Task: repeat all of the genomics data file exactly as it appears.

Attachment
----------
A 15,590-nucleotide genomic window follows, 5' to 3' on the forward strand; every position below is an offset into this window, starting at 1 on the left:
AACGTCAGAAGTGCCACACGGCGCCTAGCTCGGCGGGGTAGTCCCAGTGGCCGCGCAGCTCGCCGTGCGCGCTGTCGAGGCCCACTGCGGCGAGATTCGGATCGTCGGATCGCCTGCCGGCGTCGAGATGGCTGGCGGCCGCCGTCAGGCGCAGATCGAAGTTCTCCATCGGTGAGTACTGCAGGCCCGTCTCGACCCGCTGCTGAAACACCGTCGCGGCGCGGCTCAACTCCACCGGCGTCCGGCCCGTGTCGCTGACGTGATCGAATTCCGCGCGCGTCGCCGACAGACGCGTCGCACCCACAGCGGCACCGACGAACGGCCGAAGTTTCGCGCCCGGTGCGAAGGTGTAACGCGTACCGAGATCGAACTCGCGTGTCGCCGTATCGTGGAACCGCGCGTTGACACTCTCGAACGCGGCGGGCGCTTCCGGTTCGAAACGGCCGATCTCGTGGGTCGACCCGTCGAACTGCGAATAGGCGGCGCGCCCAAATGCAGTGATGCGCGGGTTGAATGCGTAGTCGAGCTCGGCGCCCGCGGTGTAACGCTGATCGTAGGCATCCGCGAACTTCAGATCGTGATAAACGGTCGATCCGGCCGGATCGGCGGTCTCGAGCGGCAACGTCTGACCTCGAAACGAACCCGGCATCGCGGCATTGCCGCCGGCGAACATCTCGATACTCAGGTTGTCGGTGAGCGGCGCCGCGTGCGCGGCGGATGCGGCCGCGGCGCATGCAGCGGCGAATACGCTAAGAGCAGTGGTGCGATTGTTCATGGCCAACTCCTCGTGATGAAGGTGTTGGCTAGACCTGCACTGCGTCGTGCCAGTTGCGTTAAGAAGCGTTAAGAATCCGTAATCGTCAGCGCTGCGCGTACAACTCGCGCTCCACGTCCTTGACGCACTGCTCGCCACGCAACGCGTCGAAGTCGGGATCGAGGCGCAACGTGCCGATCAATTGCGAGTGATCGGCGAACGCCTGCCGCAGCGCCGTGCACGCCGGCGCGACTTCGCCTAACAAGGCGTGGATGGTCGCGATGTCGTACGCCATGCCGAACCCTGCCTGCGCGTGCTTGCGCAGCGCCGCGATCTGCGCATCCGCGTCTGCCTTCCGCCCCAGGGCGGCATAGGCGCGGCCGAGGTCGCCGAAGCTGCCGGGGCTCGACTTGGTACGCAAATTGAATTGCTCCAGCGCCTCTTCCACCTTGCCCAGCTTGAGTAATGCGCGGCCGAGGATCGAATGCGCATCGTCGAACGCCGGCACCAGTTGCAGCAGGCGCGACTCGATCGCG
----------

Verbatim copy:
A 15,590-nucleotide genomic window follows, 5' to 3' on the forward strand; every position below is an offset into this window, starting at 1 on the left:
AACGTCAGAAGTGCCACACGGCGCCTAGCTCGGCGGGGTAGTCCCAGTGGCCGCGCAGCTCGCCGTGCGCGCTGTCGAGGCCCACTGCGGCGAGATTCGGATCGTCGGATCGCCTGCCGGCGTCGAGATGGCTGGCGGCCGCCGTCAGGCGCAGATCGAAGTTCTCCATCGGTGAGTACTGCAGGCCCGTCTCGACCCGCTGCTGAAACACCGTCGCGGCGCGGCTCAACTCCACCGGCGTCCGGCCCGTGTCGCTGACGTGATCGAATTCCGCGCGCGTCGCCGACAGACGCGTCGCACCCACAGCGGCACCGACGAACGGCCGAAGTTTCGCGCCCGGTGCGAAGGTGTAACGCGTACCGAGATCGAACTCGCGTGTCGCCGTATCGTGGAACCGCGCGTTGACACTCTCGAACGCGGCGGGCGCTTCCGGTTCGAAACGGCCGATCTCGTGGGTCGACCCGTCGAACTGCGAATAGGCGGCGCGCCCAAATGCAGTGATGCGCGGGTTGAATGCGTAGTCGAGCTCGGCGCCCGCGGTGTAACGCTGATCGTAGGCATCCGCGAACTTCAGATCGTGATAAACGGTCGATCCGGCCGGATCGGCGGTCTCGAGCGGCAACGTCTGACCTCGAAACGAACCCGGCATCGCGGCATTGCCGCCGGCGAACATCTCGATACTCAGGTTGTCGGTGAGCGGCGCCGCGTGCGCGGCGGATGCGGCCGCGGCGCATGCAGCGGCGAATACGCTAAGAGCAGTGGTGCGATTGTTCATGGCCAACTCCTCGTGATGAAGGTGTTGGCTAGACCTGCACTGCGTCGTGCCAGTTGCGTTAAGAAGCGTTAAGAATCCGTAATCGTCAGCGCTGCGCGTACAACTCGCGCTCCACGTCCTTGACGCACTGCTCGCCACGCAACGCGTCGAAGTCGGGATCGAGGCGCAACGTGCCGATCAATTGCGAGTGATCGGCGAACGCCTGCCGCAGCGCCGTGCACGCCGGCGCGACTTCGCCTAACAAGGCGTGGATGGTCGCGATGTCGTACGCCATGCCGAACCCTGCCTGCGCGTGCTTGCGCAGCGCCGCGATCTGCGCATCCGCGTCTGCCTTCCGCCCCAGGGCGGCATAGGCGCGGCCGAGGTCGCCGAAGCTGCCGGGGCTCGACTTGGTACGCAAATTGAATTGCTCCAGCGCCTCTTCCACCTTGCCCAGCTTGAGTAATGCGCGGCCGAGGATCGAATGCGCATCGTCGAACGCCGGCACCAGTTGCAGCAGGCGCGACTCGATCGCG